First of all, let’s be clear on one thing. This ain’t no grampa car. Stodgy has been replaced with slick. The rakish burgundy Lincoln was more Donna Karan than Betty White, with creamy leather upholstery, stylish wood accents, and swoopy dashboard. To say nothing of a sunroof the size of Alberta, so that even back-seat passengers can enjoy the view.
Naturally, the MKZ was loaded with all kinds of tech toys, which were mostly accessible through the touchscreen. Heated seats front and back, and even a heated steering wheel. And, wonder of wonders, a push-button transmission! Yes, the touch-pads were lined up along one side – just like my dad’s 1963 Valiant. In fact, all the controls for stereo volume, tuning, climate and fan were touch sensitive. I suppose buttons and knobs are passé. Driving along Queen’s Quay, I saw a Tesla roadster go by and wondered longingly if he had any buttons or knobs in his fancy car.
And if I wanted to parallel park, it was like having an attentive butler at my disposal. All I had to do was sidle up to a likely looking spot, press the park assist touch-pad, and the car took over. The touchscreen gave genteel commands to go forward and back, and the steering turned this way and that, completely on its own. Yes, you read that right. Handsfree. No hands, ma. The car parked itself, and all I had to do was a bit of braking and accelerating. A noisy sensor system judged the distance and those pesky angles for me.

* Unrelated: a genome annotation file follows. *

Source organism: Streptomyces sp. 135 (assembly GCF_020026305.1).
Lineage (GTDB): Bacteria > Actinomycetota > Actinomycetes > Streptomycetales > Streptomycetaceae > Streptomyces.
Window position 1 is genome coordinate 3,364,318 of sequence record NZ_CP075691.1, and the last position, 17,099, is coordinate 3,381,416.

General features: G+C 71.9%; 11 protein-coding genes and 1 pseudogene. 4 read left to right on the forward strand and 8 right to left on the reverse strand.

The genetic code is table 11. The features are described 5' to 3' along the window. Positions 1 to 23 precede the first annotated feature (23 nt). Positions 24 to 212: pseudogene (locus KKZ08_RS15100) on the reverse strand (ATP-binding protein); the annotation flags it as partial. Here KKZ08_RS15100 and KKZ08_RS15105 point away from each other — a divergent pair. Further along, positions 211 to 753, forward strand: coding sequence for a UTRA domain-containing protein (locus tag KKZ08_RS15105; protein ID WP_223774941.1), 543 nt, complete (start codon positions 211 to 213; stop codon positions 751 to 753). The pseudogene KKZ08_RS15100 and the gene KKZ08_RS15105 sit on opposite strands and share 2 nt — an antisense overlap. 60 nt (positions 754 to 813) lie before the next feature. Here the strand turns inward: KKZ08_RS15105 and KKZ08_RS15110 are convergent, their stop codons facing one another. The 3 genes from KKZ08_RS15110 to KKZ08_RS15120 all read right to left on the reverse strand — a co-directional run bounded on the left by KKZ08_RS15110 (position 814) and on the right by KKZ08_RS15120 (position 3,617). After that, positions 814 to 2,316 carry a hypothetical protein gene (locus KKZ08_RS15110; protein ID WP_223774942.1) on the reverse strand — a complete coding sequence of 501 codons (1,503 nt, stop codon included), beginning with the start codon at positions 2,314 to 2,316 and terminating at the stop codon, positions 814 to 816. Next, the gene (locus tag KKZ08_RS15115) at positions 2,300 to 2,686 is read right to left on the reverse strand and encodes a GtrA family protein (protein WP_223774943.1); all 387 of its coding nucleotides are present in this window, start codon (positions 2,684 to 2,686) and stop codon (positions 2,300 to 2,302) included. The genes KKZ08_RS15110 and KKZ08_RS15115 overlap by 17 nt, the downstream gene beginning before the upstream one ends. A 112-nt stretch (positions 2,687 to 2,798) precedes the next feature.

It was surreal, having a car park itself, watching the wheel spin. At first, I couldn’t quite trust it, and kept a wary eye on the touchscreen. When it was done, it would announce “park assist finished” with a flourish.
And the butler, oops, the MKZ, would politely pull the seat back and raise the steering wheel when I stopped the car to get out. Thank you, Jeeves. And then restore the seat and steering wheel as soon as I started it up again. That will be all, Jeeves.
Of course, it would have been nice if the MKZ could actually sniff out a parking spot for me in the packed streets of downtown Toronto. Or interpret the impossible legalese on the parking signs. And maybe even pick up the tab. But even a real butler wouldn’t do that.
And then there was the matter of the keyless entry. A fob will lock and unlock the car, but there’s also a numerical keypad on the outside. Which I didn’t realize was as ultra sensitive as these keypads come. Unsuspecting, I leaned up against it and immediately locked myself out. When I heard the click, my stomach sank into my knees. Fortunately, a kind young couple lent me their cellphone so I could call the CAA, and a lock whisperer (not quite a butler) skillfully jimmied the door open.
But that didn’t stop me from tearing around town and parking the MKZ wherever I could. Like a classy butler, he obeyed every time, no matter how impossible the spot. We parked uptown, downtown, in the Beach, even in Parkdale. It was mesmerizing to watch the wheel turn this way and that, all by itself, while I whistled a happy tune.
I watched other, less luxurious cars go by, and almost wished I could share my bag of tricks with them. Give them a little piece of sunroof. A Sinatra tune, or a couple of parking sensors.
But no, I kept it all to myself. I don’t know why I was suddenly so selfish.
I guess – the butler did it.